Those skilled in the art will recognize and appreciate that while in the illustrative example provided the object passes completely through the full X-ray fan beam, this is not a necessary requirement. Instead, if desired, the object's movement may be limited to effect exposure to only some subset or sub-region of the detector. One could then discard the data outside this sub-region. Those skilled in the art will also recognize and appreciate that with the right weighting (which might need to be pixel-dependent and not just ray-group dependent), one could make the same translations as in the above example, but instead of discarding data, use most (or even all) of the data from a given selection of channels that might otherwise be discarded.

Referring now to FIG. 3, the physical geometry as corresponds to an equi-spatial detector and an equi-angular detector can be seen as generally denoted by reference numeral 301. FIG. 3 also presents a depiction 302 as corresponds to the virtual parallel geometry to which these teachings will sort. The correspondence between the physical and virtual geometries is through the following geometric relations:
θ=β−γ  (1)
t=SOD×sin γ−p×cos γ  (2)
These teachings make use of values that can be derived by mapping (γ, p, β) values to the equivalent (θ,t) values.

Returning again to FIG. 1, this process 100 then provides for reconstructing 102 an image from the fan-beam data without resampling any pixel positions other than to optionally resample pixel positions to compensate for non-uniform translation intervals should such be the case. Generally speaking, for most application settings it will be desired to ensure that translation intervals are constant to thereby avoid such interpolations or resampling. In some cases, minor fluctuations in translation interval may be tolerated and ignored. Nevertheless, when translation intervals are significantly non-uniform, these teachings will accommodate reconstructing an image from the resultant fan-beam data using resampling and/or interpolation.

By one approach, this step of reconstructing 102 an image can comprise grouping together pixels as correspond to fan-beam rays that share a same angle notwithstanding translational differences between the fan-beam rays to thereby provide resultant pixel groups. If desired, this grouping step can itself comprise not using pixels from at least some fan-beam rays that do not usefully contribute to a reconstructed image. By this approach, fan-beam data representing rays that never intersect the field of view, for example, can be discarded fairly early to thereby ease archival requirements, bandwidth requirements, and computational requirements. In some cases, suitably discardable data can comprise upwards of 30% of the fan-beam data and hence these savings can be considerable.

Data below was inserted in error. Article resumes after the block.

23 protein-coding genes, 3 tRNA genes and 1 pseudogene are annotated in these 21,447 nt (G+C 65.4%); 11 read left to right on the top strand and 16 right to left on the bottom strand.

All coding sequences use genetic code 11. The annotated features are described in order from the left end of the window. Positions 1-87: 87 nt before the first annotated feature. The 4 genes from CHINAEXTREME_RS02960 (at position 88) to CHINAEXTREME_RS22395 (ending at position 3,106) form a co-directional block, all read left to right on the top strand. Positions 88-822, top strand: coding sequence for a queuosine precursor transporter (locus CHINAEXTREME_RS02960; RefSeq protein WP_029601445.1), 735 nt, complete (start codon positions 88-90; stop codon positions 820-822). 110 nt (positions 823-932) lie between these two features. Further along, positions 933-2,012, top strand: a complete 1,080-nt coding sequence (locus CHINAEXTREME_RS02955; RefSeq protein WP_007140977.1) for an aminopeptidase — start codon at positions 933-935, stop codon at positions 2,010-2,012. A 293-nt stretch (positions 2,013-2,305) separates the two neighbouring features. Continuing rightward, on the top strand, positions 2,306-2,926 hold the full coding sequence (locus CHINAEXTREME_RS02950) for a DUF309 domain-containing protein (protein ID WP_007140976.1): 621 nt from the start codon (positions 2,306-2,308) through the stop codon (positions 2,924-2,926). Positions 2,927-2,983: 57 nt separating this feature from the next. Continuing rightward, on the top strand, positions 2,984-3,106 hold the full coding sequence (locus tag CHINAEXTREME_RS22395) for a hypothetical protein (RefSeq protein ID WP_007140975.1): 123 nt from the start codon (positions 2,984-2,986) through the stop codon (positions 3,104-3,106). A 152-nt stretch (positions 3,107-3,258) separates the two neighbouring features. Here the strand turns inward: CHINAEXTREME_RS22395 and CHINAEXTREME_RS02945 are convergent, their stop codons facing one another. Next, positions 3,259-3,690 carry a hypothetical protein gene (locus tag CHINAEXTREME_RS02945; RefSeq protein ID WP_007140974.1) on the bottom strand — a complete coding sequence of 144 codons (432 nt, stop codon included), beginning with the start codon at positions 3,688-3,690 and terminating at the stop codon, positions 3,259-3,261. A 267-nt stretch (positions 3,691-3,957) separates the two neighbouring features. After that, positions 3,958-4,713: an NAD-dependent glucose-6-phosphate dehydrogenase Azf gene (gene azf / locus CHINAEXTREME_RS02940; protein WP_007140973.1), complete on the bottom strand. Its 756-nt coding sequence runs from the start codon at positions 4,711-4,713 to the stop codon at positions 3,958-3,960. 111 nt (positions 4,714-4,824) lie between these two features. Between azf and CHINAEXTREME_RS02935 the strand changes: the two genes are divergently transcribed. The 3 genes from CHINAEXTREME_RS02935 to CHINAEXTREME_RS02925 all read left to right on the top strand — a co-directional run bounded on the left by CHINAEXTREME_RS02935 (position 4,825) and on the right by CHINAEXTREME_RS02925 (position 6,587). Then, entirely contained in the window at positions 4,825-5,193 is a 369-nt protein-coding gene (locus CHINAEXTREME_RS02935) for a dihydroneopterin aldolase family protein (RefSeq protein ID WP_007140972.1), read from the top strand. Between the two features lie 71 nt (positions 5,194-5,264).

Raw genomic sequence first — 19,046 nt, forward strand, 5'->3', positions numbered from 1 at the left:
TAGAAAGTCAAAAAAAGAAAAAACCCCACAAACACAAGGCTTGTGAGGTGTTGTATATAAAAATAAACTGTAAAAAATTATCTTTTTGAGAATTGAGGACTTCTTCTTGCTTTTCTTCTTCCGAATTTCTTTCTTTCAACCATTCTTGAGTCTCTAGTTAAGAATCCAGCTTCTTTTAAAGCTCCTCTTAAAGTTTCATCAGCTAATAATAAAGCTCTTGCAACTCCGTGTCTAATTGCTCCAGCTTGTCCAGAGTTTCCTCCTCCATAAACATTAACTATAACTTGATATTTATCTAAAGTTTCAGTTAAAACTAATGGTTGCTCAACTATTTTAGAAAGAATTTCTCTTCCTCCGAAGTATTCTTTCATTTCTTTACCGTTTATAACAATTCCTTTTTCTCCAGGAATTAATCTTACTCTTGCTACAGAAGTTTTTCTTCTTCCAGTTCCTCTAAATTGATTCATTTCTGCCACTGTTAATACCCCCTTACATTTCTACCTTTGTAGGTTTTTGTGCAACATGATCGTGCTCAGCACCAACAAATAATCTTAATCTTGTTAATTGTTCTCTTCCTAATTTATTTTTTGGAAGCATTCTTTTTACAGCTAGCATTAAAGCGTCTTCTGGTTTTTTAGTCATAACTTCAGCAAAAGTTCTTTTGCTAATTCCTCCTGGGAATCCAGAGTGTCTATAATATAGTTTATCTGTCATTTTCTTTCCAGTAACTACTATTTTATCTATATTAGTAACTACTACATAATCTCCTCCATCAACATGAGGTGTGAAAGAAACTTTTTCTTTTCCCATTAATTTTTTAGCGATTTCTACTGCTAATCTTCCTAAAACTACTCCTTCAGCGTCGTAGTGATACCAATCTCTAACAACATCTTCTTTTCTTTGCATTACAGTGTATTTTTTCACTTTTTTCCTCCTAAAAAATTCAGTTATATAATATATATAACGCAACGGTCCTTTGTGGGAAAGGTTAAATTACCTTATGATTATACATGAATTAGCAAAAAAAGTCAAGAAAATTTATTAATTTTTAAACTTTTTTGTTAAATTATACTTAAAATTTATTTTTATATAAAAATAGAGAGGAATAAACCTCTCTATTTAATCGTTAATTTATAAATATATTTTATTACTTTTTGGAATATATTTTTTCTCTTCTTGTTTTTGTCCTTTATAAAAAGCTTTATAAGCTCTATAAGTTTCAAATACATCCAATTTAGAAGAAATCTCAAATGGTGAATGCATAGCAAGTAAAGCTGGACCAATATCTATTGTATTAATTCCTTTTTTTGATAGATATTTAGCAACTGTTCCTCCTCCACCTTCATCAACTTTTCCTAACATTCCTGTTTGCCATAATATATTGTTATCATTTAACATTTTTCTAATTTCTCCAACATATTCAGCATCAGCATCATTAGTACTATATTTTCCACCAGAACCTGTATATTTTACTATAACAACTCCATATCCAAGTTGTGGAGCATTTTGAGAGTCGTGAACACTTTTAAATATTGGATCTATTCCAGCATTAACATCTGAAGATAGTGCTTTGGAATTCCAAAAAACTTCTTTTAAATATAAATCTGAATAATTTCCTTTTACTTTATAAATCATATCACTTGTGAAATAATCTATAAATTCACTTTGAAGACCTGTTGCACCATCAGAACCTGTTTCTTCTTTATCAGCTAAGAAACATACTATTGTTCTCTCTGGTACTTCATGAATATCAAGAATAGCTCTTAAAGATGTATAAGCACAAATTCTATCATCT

By one approach, this grouping step can itself comprise storing pixel group dependent information as corresponds to the resultant pixel groups. The particular nature of this information can vary with respect to the needs and/or opportunities as tend to characterize a given application setting. By one approach, this pixel group dependent information can comprise, at least in part, ray-spacing information (where ray-spacing will be understood to refer to the spacing between rays when considered as part of a parallel sinogram as will be appreciated by those skilled in the art).

By another approach, alone or in combination with the foregoing, this pixel group dependent information can comprise, at least in part, ray angle information. Examples in this regard include, but are not limited to, using one or more of a rotation angle as corresponds to the pixels that comprise a given pixel group, a fan-beam-referenced angle (such as an angle that is measured from a central ray as corresponds to the fan-beam), and the like. As one particular non-limiting illustrative example in this regard, the ray angle information can comprise a sum of the rotation angle and the fan-beam-referenced angle. (As used herein, this reference to a “sum” will be understood to refer a summing of two or more values where the sign for one or more of the values can be negative or positive and hence a given sum can potentially represent a difference between two values).